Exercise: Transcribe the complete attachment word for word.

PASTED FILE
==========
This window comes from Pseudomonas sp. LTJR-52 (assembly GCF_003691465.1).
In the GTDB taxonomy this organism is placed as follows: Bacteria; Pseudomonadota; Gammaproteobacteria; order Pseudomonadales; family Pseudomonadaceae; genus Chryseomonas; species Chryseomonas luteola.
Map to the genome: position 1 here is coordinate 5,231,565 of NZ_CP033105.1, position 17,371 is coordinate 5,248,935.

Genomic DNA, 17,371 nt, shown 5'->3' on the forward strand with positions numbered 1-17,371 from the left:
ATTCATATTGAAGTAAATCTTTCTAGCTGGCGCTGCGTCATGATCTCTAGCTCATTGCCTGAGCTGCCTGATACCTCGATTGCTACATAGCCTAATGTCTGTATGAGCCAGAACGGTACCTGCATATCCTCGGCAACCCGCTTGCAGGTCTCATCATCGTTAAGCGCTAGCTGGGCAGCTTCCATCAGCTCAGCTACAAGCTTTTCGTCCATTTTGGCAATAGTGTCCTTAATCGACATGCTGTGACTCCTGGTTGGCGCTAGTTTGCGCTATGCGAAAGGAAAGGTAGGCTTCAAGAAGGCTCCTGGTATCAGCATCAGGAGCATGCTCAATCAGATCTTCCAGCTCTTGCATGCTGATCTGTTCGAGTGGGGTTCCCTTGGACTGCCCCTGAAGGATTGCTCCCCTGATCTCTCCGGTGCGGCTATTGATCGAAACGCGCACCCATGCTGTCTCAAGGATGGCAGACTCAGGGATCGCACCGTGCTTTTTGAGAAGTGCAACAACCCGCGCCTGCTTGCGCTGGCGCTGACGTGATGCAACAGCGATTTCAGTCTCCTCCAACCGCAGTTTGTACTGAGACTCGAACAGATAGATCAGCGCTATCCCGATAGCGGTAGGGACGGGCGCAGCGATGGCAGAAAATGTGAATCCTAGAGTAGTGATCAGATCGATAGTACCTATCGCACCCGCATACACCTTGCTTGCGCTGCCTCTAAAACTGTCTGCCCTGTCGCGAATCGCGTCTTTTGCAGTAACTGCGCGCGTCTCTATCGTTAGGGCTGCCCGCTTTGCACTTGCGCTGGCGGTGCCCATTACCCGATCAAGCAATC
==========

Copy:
This window comes from Pseudomonas sp. LTJR-52 (assembly GCF_003691465.1).
In the GTDB taxonomy this organism is placed as follows: Bacteria; Pseudomonadota; Gammaproteobacteria; order Pseudomonadales; family Pseudomonadaceae; genus Chryseomonas; species Chryseomonas luteola.
Map to the genome: position 1 here is coordinate 5,231,565 of NZ_CP033105.1, position 17,371 is coordinate 5,248,935.

Genomic DNA, 17,371 nt, shown 5'->3' on the forward strand with positions numbered 1-17,371 from the left:
ATTCATATTGAAGTAAATCTTTCTAGCTGGCGCTGCGTCATGATCTCTAGCTCATTGCCTGAGCTGCCTGATACCTCGATTGCTACATAGCCTAATGTCTGTATGAGCCAGAACGGTACCTGCATATCCTCGGCAACCCGCTTGCAGGTCTCATCATCGTTAAGCGCTAGCTGGGCAGCTTCCATCAGCTCAGCTACAAGCTTTTCGTCCATTTTGGCAATAGTGTCCTTAATCGACATGCTGTGACTCCTGGTTGGCGCTAGTTTGCGCTATGCGAAAGGAAAGGTAGGCTTCAAGAAGGCTCCTGGTATCAGCATCAGGAGCATGCTCAATCAGATCTTCCAGCTCTTGCATGCTGATCTGTTCGAGTGGGGTTCCCTTGGACTGCCCCTGAAGGATTGCTCCCCTGATCTCTCCGGTGCGGCTATTGATCGAAACGCGCACCCATGCTGTCTCAAGGATGGCAGACTCAGGGATCGCACCGTGCTTTTTGAGAAGTGCAACAACCCGCGCCTGCTTGCGCTGGCGCTGACGTGATGCAACAGCGATTTCAGTCTCCTCCAACCGCAGTTTGTACTGAGACTCGAACAGATAGATCAGCGCTATCCCGATAGCGGTAGGGACGGGCGCAGCGATGGCAGAAAATGTGAATCCTAGAGTAGTGATCAGATCGATAGTACCTATCGCACCCGCATACACCTTGCTTGCGCTGCCTCTAAAACTGTCTGCCCTGTCGCGAATCGCGTCTTTTGCAGTAACTGCGCGCGTCTCTATCGTTAGGGCTGCCCGCTTTGCACTTGCGCTGGCGGTGCCCATTACCCGATCAAGCAATC